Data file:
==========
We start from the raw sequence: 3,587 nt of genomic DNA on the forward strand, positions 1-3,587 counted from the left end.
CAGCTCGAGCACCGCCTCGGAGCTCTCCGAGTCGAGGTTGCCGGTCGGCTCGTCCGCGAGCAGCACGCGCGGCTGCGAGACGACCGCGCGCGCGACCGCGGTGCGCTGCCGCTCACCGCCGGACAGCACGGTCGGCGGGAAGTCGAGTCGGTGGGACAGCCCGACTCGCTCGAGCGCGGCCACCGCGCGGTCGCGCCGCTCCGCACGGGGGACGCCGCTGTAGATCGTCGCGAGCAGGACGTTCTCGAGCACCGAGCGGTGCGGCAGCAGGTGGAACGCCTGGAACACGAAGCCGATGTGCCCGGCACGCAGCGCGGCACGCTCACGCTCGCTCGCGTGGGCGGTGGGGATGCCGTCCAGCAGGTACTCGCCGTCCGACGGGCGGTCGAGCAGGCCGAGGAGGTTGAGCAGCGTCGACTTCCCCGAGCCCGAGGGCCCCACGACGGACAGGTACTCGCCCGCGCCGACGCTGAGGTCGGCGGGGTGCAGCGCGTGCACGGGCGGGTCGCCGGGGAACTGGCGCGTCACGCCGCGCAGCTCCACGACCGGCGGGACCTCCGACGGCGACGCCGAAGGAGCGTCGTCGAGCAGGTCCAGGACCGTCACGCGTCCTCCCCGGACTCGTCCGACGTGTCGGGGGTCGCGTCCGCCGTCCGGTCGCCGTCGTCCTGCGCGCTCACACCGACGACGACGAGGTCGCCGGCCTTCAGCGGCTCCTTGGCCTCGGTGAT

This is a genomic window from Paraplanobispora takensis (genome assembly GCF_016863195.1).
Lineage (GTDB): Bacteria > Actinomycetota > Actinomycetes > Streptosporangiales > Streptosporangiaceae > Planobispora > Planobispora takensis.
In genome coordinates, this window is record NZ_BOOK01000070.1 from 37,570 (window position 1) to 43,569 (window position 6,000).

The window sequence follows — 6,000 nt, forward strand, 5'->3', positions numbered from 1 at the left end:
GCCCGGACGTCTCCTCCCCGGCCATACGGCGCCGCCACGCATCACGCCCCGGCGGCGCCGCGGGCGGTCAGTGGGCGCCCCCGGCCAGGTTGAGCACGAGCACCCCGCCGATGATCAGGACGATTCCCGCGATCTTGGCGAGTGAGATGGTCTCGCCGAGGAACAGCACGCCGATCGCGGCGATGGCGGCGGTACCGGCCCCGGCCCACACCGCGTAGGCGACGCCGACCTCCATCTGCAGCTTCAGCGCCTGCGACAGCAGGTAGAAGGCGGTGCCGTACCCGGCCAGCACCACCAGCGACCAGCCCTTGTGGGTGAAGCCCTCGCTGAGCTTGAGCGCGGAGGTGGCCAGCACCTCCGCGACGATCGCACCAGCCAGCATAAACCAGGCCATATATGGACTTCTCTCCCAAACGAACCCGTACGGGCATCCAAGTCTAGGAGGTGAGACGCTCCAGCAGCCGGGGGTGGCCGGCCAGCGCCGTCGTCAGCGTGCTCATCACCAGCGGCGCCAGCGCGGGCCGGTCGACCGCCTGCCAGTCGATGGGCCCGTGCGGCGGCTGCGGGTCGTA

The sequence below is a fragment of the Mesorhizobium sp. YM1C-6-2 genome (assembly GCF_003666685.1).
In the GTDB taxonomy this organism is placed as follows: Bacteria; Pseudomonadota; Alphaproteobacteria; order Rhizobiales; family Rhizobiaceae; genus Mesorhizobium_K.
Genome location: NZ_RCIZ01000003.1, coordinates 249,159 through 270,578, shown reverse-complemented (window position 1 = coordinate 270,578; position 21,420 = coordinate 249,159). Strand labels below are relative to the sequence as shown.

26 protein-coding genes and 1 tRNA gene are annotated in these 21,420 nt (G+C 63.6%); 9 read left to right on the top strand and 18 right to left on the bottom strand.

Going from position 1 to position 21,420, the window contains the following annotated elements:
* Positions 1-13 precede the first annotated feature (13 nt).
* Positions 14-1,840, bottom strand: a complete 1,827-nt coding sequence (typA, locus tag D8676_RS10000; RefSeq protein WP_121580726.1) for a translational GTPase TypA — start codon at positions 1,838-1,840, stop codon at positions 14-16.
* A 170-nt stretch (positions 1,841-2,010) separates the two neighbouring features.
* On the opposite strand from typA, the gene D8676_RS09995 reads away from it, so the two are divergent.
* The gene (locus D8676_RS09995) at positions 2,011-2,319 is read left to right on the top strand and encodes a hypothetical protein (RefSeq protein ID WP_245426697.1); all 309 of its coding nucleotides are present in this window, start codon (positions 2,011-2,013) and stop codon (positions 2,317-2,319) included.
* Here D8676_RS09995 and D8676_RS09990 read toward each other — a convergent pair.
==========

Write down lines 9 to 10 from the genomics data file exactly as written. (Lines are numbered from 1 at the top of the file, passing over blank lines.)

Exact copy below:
In the GTDB taxonomy this organism is placed as follows: Bacteria; Pseudomonadota; Alphaproteobacteria; order Rhizobiales; family Rhizobiaceae; genus Mesorhizobium_K.
Genome location: NZ_RCIZ01000003.1, coordinates 249,159 through 270,578, shown reverse-complemented (window position 1 = coordinate 270,578; position 21,420 = coordinate 249,159). Strand labels below are relative to the sequence as shown.